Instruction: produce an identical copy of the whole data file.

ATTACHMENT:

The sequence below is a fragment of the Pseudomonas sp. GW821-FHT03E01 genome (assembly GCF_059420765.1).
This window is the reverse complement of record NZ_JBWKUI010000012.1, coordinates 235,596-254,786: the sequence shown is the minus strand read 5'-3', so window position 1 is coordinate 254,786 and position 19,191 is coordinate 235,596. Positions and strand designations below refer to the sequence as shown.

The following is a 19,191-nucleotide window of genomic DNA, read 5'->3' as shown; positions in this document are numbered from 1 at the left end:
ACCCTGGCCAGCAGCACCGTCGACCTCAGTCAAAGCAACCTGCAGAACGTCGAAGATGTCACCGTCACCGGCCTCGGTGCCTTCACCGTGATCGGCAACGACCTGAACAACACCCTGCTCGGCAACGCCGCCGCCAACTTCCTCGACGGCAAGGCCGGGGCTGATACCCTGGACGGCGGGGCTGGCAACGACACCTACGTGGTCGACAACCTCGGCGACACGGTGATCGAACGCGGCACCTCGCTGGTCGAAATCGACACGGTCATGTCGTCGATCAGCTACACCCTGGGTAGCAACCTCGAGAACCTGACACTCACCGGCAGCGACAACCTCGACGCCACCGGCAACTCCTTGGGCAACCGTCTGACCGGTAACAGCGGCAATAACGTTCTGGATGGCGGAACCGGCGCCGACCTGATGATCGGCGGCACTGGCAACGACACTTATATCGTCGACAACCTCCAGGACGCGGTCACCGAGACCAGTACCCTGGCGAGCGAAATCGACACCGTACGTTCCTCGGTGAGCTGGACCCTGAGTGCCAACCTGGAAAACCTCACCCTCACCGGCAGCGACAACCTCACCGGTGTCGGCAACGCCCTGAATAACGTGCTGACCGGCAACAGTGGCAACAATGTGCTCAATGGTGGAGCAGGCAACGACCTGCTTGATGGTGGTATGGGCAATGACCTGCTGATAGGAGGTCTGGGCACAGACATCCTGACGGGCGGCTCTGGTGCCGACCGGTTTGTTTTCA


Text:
The sequence below is a fragment of the Pseudomonas sp. GW821-FHT03E01 genome (assembly GCF_059420765.1).
This window is the reverse complement of record NZ_JBWKUI010000012.1, coordinates 235,596-254,786: the sequence shown is the minus strand read 5'-3', so window position 1 is coordinate 254,786 and position 19,191 is coordinate 235,596. Positions and strand designations below refer to the sequence as shown.

The following is a 19,191-nucleotide window of genomic DNA, read 5'->3' as shown; positions in this document are numbered from 1 at the left end:
ACCCTGGCCAGCAGCACCGTCGACCTCAGTCAAAGCAACCTGCAGAACGTCGAAGATGTCACCGTCACCGGCCTCGGTGCCTTCACCGTGATCGGCAACGACCTGAACAACACCCTGCTCGGCAACGCCGCCGCCAACTTCCTCGACGGCAAGGCCGGGGCTGATACCCTGGACGGCGGGGCTGGCAACGACACCTACGTGGTCGACAACCTCGGCGACACGGTGATCGAACGCGGCACCTCGCTGGTCGAAATCGACACGGTCATGTCGTCGATCAGCTACACCCTGGGTAGCAACCTCGAGAACCTGACACTCACCGGCAGCGACAACCTCGACGCCACCGGCAACTCCTTGGGCAACCGTCTGACCGGTAACAGCGGCAATAACGTTCTGGATGGCGGAACCGGCGCCGACCTGATGATCGGCGGCACTGGCAACGACACTTATATCGTCGACAACCTCCAGGACGCGGTCACCGAGACCAGTACCCTGGCGAGCGAAATCGACACCGTACGTTCCTCGGTGAGCTGGACCCTGAGTGCCAACCTGGAAAACCTCACCCTCACCGGCAGCGACAACCTCACCGGTGTCGGCAACGCCCTGAATAACGTGCTGACCGGCAACAGTGGCAACAATGTGCTCAATGGTGGAGCAGGCAACGACCTGCTTGATGGTGGTATGGGCAATGACCTGCTGATAGGAGGTCTGGGCACAGACATCCTGACGGGCGGCTCTGGTGCCGACCGGTTTGTTTTCA